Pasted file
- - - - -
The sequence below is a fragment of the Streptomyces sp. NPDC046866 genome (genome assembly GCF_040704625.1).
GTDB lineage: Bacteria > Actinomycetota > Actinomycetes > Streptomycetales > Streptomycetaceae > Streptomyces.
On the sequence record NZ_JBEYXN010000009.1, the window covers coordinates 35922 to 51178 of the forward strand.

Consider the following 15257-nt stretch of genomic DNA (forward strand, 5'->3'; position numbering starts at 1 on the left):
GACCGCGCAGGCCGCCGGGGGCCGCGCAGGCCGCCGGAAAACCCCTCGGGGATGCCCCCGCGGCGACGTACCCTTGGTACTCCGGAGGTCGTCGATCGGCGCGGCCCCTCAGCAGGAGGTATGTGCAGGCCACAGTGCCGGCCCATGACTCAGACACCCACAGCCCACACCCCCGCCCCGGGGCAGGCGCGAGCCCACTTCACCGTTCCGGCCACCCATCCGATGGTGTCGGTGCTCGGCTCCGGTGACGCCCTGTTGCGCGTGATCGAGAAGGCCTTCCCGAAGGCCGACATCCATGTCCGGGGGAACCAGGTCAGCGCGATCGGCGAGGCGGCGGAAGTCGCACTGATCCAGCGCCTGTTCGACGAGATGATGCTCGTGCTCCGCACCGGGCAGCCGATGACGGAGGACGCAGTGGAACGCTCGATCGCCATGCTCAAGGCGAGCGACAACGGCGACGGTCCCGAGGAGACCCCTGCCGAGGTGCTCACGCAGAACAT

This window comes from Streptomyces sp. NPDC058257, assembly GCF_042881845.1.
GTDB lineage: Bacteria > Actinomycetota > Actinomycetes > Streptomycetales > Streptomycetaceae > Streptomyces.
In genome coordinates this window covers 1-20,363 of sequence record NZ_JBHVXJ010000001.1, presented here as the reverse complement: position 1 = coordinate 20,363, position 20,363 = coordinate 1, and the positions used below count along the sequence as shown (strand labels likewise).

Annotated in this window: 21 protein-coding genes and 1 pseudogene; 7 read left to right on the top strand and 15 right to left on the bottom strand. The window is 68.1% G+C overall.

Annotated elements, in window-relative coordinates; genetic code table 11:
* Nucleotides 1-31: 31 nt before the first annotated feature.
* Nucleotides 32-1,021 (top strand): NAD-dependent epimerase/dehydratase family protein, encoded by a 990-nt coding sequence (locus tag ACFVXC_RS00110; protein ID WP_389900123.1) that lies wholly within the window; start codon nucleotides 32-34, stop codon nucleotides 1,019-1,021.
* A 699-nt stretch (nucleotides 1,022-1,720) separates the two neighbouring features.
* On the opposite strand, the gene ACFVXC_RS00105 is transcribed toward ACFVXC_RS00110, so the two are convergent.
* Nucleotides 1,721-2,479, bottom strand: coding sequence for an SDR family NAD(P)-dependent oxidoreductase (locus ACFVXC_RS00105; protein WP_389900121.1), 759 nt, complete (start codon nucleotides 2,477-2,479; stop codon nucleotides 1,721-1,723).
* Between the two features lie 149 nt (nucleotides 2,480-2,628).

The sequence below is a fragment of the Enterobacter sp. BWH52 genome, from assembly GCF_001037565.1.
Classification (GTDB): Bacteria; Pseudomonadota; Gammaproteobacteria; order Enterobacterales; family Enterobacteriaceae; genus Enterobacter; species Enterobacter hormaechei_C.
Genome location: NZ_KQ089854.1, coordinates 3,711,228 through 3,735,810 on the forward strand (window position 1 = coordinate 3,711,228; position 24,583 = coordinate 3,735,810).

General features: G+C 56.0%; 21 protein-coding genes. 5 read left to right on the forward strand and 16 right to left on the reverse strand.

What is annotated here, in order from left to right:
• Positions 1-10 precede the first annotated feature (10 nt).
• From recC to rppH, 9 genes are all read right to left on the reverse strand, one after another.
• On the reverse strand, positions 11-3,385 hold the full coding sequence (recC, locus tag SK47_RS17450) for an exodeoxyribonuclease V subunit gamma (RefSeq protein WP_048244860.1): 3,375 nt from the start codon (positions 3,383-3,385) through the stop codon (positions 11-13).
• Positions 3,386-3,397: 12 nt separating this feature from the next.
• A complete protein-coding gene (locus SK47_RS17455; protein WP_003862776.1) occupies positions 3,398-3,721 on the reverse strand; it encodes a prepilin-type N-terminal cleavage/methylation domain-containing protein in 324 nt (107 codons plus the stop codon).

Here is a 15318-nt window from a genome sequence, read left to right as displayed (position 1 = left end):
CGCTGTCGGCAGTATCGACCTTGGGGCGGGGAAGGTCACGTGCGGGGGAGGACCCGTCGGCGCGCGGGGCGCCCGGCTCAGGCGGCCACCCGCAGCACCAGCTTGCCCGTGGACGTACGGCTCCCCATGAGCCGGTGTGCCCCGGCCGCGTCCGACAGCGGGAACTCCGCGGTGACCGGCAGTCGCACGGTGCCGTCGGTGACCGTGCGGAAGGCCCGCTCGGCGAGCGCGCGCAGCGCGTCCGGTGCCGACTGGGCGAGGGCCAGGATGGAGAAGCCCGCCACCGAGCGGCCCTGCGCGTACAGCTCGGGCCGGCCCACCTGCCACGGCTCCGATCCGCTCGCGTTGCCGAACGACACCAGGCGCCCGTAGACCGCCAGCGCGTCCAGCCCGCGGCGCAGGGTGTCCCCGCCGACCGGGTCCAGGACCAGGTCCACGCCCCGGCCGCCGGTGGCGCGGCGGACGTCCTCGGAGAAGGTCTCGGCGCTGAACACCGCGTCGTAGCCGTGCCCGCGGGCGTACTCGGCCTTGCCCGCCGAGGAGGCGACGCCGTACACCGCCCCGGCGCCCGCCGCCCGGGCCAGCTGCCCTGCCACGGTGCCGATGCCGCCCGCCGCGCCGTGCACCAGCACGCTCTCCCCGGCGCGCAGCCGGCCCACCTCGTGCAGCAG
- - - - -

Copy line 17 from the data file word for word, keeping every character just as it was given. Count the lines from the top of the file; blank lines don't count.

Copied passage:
The sequence below is a fragment of the Enterobacter sp. BWH52 genome, from assembly GCF_001037565.1.